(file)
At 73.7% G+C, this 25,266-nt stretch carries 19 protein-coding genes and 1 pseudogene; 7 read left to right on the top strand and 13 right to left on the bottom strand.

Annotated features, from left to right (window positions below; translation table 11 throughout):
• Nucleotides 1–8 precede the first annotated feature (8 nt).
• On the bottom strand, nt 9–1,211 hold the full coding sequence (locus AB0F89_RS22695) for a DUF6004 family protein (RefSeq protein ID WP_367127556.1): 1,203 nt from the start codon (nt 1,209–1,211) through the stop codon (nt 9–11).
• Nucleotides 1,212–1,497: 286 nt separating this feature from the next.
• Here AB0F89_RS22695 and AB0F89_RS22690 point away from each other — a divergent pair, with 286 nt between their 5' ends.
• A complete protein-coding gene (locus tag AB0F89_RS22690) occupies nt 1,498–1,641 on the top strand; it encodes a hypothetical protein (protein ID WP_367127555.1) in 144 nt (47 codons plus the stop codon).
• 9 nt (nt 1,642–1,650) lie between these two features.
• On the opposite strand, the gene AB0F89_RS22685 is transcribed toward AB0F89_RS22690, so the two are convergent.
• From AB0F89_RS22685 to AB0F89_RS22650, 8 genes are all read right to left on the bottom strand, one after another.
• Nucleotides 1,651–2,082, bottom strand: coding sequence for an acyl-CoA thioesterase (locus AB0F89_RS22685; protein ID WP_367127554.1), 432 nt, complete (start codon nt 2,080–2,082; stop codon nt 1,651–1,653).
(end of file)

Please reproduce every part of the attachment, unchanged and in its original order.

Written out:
At 73.7% G+C, this 25,266-nt stretch carries 19 protein-coding genes and 1 pseudogene; 7 read left to right on the top strand and 13 right to left on the bottom strand.

Annotated features, from left to right (window positions below; translation table 11 throughout):
• Nucleotides 1–8 precede the first annotated feature (8 nt).
• On the bottom strand, nt 9–1,211 hold the full coding sequence (locus AB0F89_RS22695) for a DUF6004 family protein (RefSeq protein ID WP_367127556.1): 1,203 nt from the start codon (nt 1,209–1,211) through the stop codon (nt 9–11).
• Nucleotides 1,212–1,497: 286 nt separating this feature from the next.
• Here AB0F89_RS22695 and AB0F89_RS22690 point away from each other — a divergent pair, with 286 nt between their 5' ends.
• A complete protein-coding gene (locus tag AB0F89_RS22690) occupies nt 1,498–1,641 on the top strand; it encodes a hypothetical protein (protein ID WP_367127555.1) in 144 nt (47 codons plus the stop codon).
• 9 nt (nt 1,642–1,650) lie between these two features.
• On the opposite strand, the gene AB0F89_RS22685 is transcribed toward AB0F89_RS22690, so the two are convergent.
• From AB0F89_RS22685 to AB0F89_RS22650, 8 genes are all read right to left on the bottom strand, one after another.
• Nucleotides 1,651–2,082, bottom strand: coding sequence for an acyl-CoA thioesterase (locus AB0F89_RS22685; protein ID WP_367127554.1), 432 nt, complete (start codon nt 2,080–2,082; stop codon nt 1,651–1,653).